interface devices (e.g., video cassette recorders), field disturbance sensors (e.g., anti-pilferage
systems for retail stores), auditory assistance devices, control and security alarm devices, and
cordless telephones." [FCC UDELWG p 8]
- 1973 Mid East War involved an "unexpected" amount of communications EW (jamming) resulting in DoD interest in solutions [Marcus]
- 1976 Robert C. Dixon, Spread Spectrum Systems (Wiley-Interscience) | Amazon 2nd Edition |
- 1978: Paul Newhouse, "Procedures for Analyzing Interference Caused by Spread-Spectrum Signals", IIT Research Institute, Report #ESD-TR-77-003, AD-A056911, February 1978
As information about spread spectrum became declassified, much research and literature about it was produced in the late 1970s, and private companies began to build toys. They ran into the rather significant problem that the operation of their spread spectrum civilian transmitters did not comport with FCC rules. Therefore these companies began to petition the FCC.[FCC NOI (Del Norte Technology)] The FCC issued several Special Temporary Authorities, waiving its rules, in order to spread spectrum research. [FCC NOI (AMRAD, Equitorial)]
A major policy objective of the FCC is the eliminating of radio interference. The mechanism for achieving this goal is traditionally the licensing frequencies. Spread spectrum permitted the FCC in the 1980s to experiment with an alternative solution to interference.
We are proposing in this Notice of Proposed Rulemaking rules that would authorize the use of spread spectrum under conditions that prevent harmful interference to other authorized users of the spectrum. We anticipate that this authorization will stimulate innovation in this technology, while meeting our statutory goal of controlling interference. - Notice of Proposed Rulemaking Dkt 81-413 (1984)
The FCC adopted Part 15 rules as a paradigm shift, carving out a piece of the spectrum landscape specifically for unlicensed use.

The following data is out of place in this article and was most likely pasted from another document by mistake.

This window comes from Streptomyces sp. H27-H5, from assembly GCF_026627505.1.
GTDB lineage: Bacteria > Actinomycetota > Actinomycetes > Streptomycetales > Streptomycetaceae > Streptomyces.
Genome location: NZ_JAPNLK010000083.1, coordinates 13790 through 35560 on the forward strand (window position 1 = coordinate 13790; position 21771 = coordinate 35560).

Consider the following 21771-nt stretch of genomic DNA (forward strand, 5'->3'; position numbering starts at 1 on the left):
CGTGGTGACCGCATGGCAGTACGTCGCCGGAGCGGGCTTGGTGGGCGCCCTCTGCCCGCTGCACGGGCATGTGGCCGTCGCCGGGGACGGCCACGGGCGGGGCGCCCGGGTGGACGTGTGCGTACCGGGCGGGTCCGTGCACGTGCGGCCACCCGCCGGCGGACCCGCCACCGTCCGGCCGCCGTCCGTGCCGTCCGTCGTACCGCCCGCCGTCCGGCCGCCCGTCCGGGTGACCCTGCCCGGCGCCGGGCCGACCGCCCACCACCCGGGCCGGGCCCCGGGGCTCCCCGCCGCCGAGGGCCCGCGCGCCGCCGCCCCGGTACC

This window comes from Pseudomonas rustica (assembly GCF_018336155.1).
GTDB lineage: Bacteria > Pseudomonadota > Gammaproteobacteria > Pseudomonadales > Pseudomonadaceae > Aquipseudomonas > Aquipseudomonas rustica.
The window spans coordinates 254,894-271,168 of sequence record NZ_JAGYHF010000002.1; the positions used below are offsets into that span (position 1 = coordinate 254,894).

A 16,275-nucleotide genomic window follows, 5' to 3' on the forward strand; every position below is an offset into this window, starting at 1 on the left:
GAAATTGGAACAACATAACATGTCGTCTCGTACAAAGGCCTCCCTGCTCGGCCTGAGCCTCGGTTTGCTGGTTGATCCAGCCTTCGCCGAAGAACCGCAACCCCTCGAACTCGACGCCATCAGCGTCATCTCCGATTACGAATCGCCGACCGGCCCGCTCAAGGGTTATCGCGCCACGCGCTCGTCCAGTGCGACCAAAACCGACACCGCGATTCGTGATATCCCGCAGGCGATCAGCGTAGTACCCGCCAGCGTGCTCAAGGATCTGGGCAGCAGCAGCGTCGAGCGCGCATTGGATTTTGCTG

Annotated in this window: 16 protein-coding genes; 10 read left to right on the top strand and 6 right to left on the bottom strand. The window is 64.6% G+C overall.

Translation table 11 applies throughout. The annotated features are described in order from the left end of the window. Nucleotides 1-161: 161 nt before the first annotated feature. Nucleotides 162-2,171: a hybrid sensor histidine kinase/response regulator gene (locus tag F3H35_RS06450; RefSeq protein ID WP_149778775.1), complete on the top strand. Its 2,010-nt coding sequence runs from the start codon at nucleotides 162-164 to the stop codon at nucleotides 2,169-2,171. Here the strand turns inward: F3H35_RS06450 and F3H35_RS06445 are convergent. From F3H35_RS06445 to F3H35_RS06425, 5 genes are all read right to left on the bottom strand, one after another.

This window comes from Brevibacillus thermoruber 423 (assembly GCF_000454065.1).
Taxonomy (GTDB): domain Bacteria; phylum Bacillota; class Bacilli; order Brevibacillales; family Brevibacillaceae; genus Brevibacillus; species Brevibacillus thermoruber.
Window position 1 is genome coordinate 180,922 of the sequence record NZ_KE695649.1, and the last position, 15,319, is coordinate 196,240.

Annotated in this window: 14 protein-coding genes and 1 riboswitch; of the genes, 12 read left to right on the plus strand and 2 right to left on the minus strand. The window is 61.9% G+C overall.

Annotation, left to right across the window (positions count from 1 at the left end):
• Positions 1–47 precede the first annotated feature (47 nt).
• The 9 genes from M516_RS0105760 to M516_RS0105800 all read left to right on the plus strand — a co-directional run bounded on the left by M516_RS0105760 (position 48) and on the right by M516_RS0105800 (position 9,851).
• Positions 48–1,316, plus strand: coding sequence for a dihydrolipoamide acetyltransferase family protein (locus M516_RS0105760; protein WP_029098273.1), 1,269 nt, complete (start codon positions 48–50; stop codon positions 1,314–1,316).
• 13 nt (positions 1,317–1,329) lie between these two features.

- 1980: Walter C Scales, Potential Use of Spread Spectrum Techniques in Non-Government Applications, MITRE (Dec. 1, 1980) (commissioned by the FCC)
- 1981 FCC Notice of Inquiry
- 1984: FCC Notice of Proposed Rulemaking
- FCC opens ISM to communications, permitting the first civil use of spread spectrum technologies.
- "In 1985, Commission first authorized the operation of non-licensed spread spectrum
systems in the 902-928 MHz, 2400-2483.5 MHz, and 5725-5850 MHz bands under Part 15 of
the rules at a power level of 1 W which was significantly higher than previously permitted
unlicensed use in other bands.13 Spread spectrum techniques, developed by the US military for
use during World War II, have high immunity to interference and low probability of intercept.
These same qualities make spread spectrum systems an attractive technology for consumer use.
The authorization of spread spectrum devices was significant for two reasons. First, the
Industrial, Scientific and Medical (ISM) bands at 902-928 MHz, 2400-2483.5 MHz and 5725-
5850 MHz are generally used for non-communications purposes so concerns about interference to primary services were small.14 Therefore, interference to other licensed and allocated services
was less of a concern and higher power could be allowed. Second, the ISM frequencies or
"unlicensed bands" provided sufficient bandwidth to permit the development of unlicensed
devices with high data rate capabilities." [FCC UDELWG p 8]
- Qualcomm incorporated
- IEEE establishes committee for 802.11
- the RLAN Telesystem ARLAN-SST is released to the market
- 1991: Conference: Spread Spectrum: Potential Commercial Applications Myth or Reality, May 21-23 Quebec
- FCC UNII Order, ET Docket 96-102, FCC 9705 (Released Jan 9, 1997) (FCC designates 300 MHz in the 5 GHz range for high speed data transmission under Part 15 unlicensed regime
- IEEE 802.11 approves standard
- EFF gives Hedy Lamarr a Pioneer Award
- FCC Order
- Wireless Ethernet Compatibility Alliance (Now WiFi Alliance) formed
- 802.11b (2.4GHz Band) ratified
- Apple builds WiFi into iBook computers
- 2000: 802.11a (5.8 GHz Band) ratified
- 2003: FCC Order additional spectrum for unlicensed
- 2004: FCC Ultrawideband Order
- The Ballet Mecanique
- Ether's Ack-Ack , TIME (Nov. 2, 1942) (discussing how United Nation's broadcasters would jump from one frequency to another in order to circumvent Axis jamming).
- Female Inventors: Hedy Lamarr (stating that Lamarr and Mandl would entertain Axis leaders including Hitler and Mussolini).
- FTC Report: Should Municipalities Provide Wireless Internet Service? Oct 2006
- George Antheil's Torpedo Patent, Paris Trans Atlantic Magazine (with picture of Antheil's punch paper roll)
- Hedy Lamarr Foundation :: From Strapless to Wireless
- Inventors Assistance League, Female Inventors, Hedy Lamarr
- M Marcus, Early Civil Spread Spectrum History
interview with pianist Guy Livingston on Hedy Lamarr's 'Secret Communication System' [Audio: Real Media & Windows Media]
- Walter C Scales, Potential Use of Spread Spectrum Techniques in Non-Government Applications, MITRE (Dec. 1, 1980)
- Schilling, D.L.; Pickholtz, R.L.; Milstein, L.B., Spread spectrum goes commercial,
Volume 27, Issue 8, Aug 1990 Page(s):40 - 41, 44-5
- Spread Spectrum Scene,
- Kenneth Carter, Ahmed Lahjouji, Neal McNeal, Unlicensed and Unshackled: A Joint OSP-OET White Paper on Unlicensed Devices and Their Regulatory Issues, OSP Working Paper 39 (May 2004)
- Melinda Wenner, Hedy Lamarr, Not just a pretty face, Scientific American (June 3, 2008)